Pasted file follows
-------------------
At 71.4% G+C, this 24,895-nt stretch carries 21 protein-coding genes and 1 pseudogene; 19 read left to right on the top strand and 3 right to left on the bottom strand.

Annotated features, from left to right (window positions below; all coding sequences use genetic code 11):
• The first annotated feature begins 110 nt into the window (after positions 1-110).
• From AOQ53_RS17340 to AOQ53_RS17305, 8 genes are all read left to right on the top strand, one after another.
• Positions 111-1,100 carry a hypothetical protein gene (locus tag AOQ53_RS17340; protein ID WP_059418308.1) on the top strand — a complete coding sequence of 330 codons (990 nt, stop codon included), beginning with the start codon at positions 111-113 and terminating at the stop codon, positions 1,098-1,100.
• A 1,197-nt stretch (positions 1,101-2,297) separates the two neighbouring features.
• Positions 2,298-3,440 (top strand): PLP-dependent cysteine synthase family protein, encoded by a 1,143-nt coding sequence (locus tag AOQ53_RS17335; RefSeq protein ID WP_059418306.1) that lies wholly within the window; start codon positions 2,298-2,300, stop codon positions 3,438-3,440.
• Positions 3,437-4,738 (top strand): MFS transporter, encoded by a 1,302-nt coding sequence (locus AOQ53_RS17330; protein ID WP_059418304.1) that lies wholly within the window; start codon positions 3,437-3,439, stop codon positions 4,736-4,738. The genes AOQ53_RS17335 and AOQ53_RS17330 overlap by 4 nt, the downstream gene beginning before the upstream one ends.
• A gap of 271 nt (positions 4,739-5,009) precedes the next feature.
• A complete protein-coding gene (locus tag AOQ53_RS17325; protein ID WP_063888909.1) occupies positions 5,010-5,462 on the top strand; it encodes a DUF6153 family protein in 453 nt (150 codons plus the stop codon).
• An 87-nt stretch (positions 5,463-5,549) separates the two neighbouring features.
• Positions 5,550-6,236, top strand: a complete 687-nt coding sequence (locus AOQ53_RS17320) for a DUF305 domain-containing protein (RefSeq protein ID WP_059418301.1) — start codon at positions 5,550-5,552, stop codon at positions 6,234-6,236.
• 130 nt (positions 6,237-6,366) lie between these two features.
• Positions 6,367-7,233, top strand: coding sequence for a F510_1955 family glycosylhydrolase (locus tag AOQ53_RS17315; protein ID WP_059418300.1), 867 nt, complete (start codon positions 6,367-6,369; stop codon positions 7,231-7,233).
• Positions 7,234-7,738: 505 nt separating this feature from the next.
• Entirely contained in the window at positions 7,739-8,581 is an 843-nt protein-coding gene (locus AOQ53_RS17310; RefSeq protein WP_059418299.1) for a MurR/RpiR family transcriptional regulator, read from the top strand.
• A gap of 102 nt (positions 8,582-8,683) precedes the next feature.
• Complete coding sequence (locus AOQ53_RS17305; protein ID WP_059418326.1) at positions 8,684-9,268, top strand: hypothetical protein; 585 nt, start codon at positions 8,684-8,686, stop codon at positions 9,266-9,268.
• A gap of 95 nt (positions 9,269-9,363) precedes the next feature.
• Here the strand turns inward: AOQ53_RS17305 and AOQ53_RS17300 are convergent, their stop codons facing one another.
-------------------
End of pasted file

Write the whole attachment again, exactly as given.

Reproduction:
At 71.4% G+C, this 24,895-nt stretch carries 21 protein-coding genes and 1 pseudogene; 19 read left to right on the top strand and 3 right to left on the bottom strand.

Annotated features, from left to right (window positions below; all coding sequences use genetic code 11):
• The first annotated feature begins 110 nt into the window (after positions 1-110).
• From AOQ53_RS17340 to AOQ53_RS17305, 8 genes are all read left to right on the top strand, one after another.
• Positions 111-1,100 carry a hypothetical protein gene (locus tag AOQ53_RS17340; protein ID WP_059418308.1) on the top strand — a complete coding sequence of 330 codons (990 nt, stop codon included), beginning with the start codon at positions 111-113 and terminating at the stop codon, positions 1,098-1,100.
• A 1,197-nt stretch (positions 1,101-2,297) separates the two neighbouring features.
• Positions 2,298-3,440 (top strand): PLP-dependent cysteine synthase family protein, encoded by a 1,143-nt coding sequence (locus tag AOQ53_RS17335; RefSeq protein ID WP_059418306.1) that lies wholly within the window; start codon positions 2,298-2,300, stop codon positions 3,438-3,440.
• Positions 3,437-4,738 (top strand): MFS transporter, encoded by a 1,302-nt coding sequence (locus AOQ53_RS17330; protein ID WP_059418304.1) that lies wholly within the window; start codon positions 3,437-3,439, stop codon positions 4,736-4,738. The genes AOQ53_RS17335 and AOQ53_RS17330 overlap by 4 nt, the downstream gene beginning before the upstream one ends.
• A gap of 271 nt (positions 4,739-5,009) precedes the next feature.
• A complete protein-coding gene (locus tag AOQ53_RS17325; protein ID WP_063888909.1) occupies positions 5,010-5,462 on the top strand; it encodes a DUF6153 family protein in 453 nt (150 codons plus the stop codon).
• An 87-nt stretch (positions 5,463-5,549) separates the two neighbouring features.
• Positions 5,550-6,236, top strand: a complete 687-nt coding sequence (locus AOQ53_RS17320) for a DUF305 domain-containing protein (RefSeq protein ID WP_059418301.1) — start codon at positions 5,550-5,552, stop codon at positions 6,234-6,236.
• 130 nt (positions 6,237-6,366) lie between these two features.
• Positions 6,367-7,233, top strand: coding sequence for a F510_1955 family glycosylhydrolase (locus tag AOQ53_RS17315; protein ID WP_059418300.1), 867 nt, complete (start codon positions 6,367-6,369; stop codon positions 7,231-7,233).
• Positions 7,234-7,738: 505 nt separating this feature from the next.
• Entirely contained in the window at positions 7,739-8,581 is an 843-nt protein-coding gene (locus AOQ53_RS17310; RefSeq protein WP_059418299.1) for a MurR/RpiR family transcriptional regulator, read from the top strand.
• A gap of 102 nt (positions 8,582-8,683) precedes the next feature.
• Complete coding sequence (locus AOQ53_RS17305; protein ID WP_059418326.1) at positions 8,684-9,268, top strand: hypothetical protein; 585 nt, start codon at positions 8,684-8,686, stop codon at positions 9,266-9,268.
• A gap of 95 nt (positions 9,269-9,363) precedes the next feature.
• Here the strand turns inward: AOQ53_RS17305 and AOQ53_RS17300 are convergent, their stop codons facing one another.